NCOA statement on the American Health Care Act

by James Firman, National Council on Aging (NCOA) President and CEO

Access to health care, long-term care, and affordable health insurance is a fundamental building block of healthy aging. While NCOA is pleased that many important ACA Medicare provisions remain untouched in the House proposed repeal and replace legislation, we are very concerned about the impact several of the provisions will have on older Americans and their families.

Our greatest concern is with the Medicaid proposals that impact tens of millions of our nation’s most vulnerable, low-income citizens. Although we are grateful the proposal does not turn Medicaid into a block grant program, imposing caps on federal contributions to the program has nothing to do with repealing the ACA, and would fundamentally restructure a 50-year-old federal payment guarantee based on a percentage of actual costs.

Per capita caps would limit federal payments to states based on a preset formula, shifting the risk of rising health costs to states and making it easier to cut the programs by simply dialing down growth rates. We fear that, over time, significant cuts would result in major reductions in services, particularly in states that may be disproportionately penalized by the capping formula. Per capita caps also fail to adjust for Americans’ increasing longevity and need for expensive long-term care.

Medicaid helps pay for care for nearly two out of three nursing home residents and provides more than 3.2 million seniors and people with disabilities access to home and community-based services. We support state innovation and delivery system reforms to improve outcomes and achieve cost-efficiencies, such as shifting from institutional to home and community-based services. However, we are concerned that federal per capita caps combined with cuts could slow innovations that require up-front investments and that flexibility could undermine important federal consumer protections.

We are also troubled that the legislation gradually eliminates the important Medicaid expansion, which extended health insurance coverage to 11 million adults, including about 1.5 million people aged 55-64, and that it repeals incentives to improve access to Medicaid home and community-based services under the Community First Choice program.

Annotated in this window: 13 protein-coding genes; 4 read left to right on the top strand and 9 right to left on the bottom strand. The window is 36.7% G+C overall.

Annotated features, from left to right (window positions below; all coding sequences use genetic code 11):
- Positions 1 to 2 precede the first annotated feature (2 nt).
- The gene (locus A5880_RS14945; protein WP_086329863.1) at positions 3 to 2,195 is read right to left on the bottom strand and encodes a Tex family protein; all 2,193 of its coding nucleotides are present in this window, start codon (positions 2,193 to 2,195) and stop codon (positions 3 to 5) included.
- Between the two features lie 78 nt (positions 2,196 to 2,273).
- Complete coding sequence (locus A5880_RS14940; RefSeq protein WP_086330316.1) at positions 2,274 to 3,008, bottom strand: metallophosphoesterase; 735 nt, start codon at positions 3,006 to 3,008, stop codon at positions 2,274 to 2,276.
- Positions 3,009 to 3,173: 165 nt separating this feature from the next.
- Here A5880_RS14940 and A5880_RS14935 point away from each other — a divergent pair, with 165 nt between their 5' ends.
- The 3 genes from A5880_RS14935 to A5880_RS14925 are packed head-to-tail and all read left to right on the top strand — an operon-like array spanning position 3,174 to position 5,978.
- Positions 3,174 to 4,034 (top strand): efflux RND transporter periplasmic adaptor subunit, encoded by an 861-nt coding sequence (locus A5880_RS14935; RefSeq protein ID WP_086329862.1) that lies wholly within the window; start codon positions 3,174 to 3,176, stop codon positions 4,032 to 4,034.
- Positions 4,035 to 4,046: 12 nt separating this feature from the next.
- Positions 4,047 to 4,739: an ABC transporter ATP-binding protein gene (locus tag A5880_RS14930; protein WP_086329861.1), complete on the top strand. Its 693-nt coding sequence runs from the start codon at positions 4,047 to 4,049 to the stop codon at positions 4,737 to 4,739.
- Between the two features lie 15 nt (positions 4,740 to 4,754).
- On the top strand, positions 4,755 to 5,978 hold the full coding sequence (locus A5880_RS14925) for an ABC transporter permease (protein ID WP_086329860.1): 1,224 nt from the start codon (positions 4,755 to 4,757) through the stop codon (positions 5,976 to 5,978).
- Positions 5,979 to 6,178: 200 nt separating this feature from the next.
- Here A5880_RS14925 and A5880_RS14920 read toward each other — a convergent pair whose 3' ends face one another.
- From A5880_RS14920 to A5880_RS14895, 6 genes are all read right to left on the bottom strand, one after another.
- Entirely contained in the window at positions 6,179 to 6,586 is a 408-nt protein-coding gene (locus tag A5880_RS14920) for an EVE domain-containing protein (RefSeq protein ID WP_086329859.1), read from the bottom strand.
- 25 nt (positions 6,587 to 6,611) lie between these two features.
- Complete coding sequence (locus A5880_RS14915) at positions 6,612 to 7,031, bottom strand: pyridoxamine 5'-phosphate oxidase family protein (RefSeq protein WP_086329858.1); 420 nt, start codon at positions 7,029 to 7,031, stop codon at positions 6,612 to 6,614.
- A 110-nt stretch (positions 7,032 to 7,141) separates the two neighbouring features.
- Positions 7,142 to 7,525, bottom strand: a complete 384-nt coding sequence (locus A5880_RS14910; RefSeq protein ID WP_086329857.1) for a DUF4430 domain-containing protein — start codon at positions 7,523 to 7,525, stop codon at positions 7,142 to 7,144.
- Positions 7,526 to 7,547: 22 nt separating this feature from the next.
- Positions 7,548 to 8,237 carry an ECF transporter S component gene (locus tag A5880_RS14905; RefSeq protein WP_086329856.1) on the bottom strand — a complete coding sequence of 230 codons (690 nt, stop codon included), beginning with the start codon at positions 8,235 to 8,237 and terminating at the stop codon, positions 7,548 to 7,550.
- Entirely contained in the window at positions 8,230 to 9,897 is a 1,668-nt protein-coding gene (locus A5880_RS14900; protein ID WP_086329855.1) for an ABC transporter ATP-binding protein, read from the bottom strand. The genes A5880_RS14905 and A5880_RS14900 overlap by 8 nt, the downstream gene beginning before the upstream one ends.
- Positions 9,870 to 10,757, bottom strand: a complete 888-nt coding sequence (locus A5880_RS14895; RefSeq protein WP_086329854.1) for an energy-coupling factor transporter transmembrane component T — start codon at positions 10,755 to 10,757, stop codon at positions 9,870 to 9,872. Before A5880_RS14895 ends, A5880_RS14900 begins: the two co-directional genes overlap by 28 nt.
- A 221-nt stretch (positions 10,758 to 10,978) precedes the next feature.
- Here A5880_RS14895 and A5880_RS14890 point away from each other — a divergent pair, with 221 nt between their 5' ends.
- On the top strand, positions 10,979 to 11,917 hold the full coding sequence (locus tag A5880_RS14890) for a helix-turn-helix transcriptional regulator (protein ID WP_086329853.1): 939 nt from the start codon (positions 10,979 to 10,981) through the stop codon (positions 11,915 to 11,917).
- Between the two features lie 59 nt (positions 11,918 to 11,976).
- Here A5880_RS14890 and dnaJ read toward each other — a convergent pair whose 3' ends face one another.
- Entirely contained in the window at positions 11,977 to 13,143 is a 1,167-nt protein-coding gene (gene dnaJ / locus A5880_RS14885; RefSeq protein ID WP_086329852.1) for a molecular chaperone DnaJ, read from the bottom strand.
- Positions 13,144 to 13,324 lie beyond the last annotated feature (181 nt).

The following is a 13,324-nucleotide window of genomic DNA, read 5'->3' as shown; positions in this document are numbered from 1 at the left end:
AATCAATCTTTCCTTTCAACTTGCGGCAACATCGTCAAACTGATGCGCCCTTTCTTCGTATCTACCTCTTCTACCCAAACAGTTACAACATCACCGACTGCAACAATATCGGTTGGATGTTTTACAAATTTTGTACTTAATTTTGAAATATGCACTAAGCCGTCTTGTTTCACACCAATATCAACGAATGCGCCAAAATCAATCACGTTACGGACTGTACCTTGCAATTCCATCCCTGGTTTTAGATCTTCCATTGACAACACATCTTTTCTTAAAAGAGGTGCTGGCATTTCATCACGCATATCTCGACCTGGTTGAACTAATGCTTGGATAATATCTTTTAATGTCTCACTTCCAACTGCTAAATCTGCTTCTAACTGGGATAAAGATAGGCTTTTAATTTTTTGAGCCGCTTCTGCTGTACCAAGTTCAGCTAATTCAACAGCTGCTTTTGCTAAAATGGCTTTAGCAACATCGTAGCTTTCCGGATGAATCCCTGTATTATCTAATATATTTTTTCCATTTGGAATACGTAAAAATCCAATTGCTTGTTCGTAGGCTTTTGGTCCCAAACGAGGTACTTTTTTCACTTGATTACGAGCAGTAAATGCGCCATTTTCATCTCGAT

While we are pleased that Medicaid assistance with out-of-pocket costs for low-income Medicare beneficiaries would not be subject to the per capita caps, we are concerned that Section 14 of the Ways and Means Committee bill would weaken the Medicare Part A Hospital Insurance Trust Fund.

The bill also repeals important premium cost protections for pre-Medicare older adults by increasing the current age rating band from 3:1 to 5:1 or more. For Americans aged 55-64, this will mean premiums could increase as much as several thousand dollars a year and may no longer be affordable. When members of this age group cannot afford care, they often come into Medicare less healthy.

Finally, we were disappointed at the repeal of the Prevention and Public Health Fund, which represents our nation’s greatest commitment to public health and preventive services. This fund has improved access to disease prevention, vaccines, and health screenings for all Americans.

We are disappointed that hearings will not be held before voting on a bill that has far-reaching implications for Americans of all ages and that we will not have the Congressional Budget Office analysis of the bill to know how many people might lose their insurance coverage.

NCOA stands ready and willing to work with the Administration and Congress to craft and implement effective, responsible solutions to improve health care for our citizens, particularly those who are vulnerable or disadvantaged.

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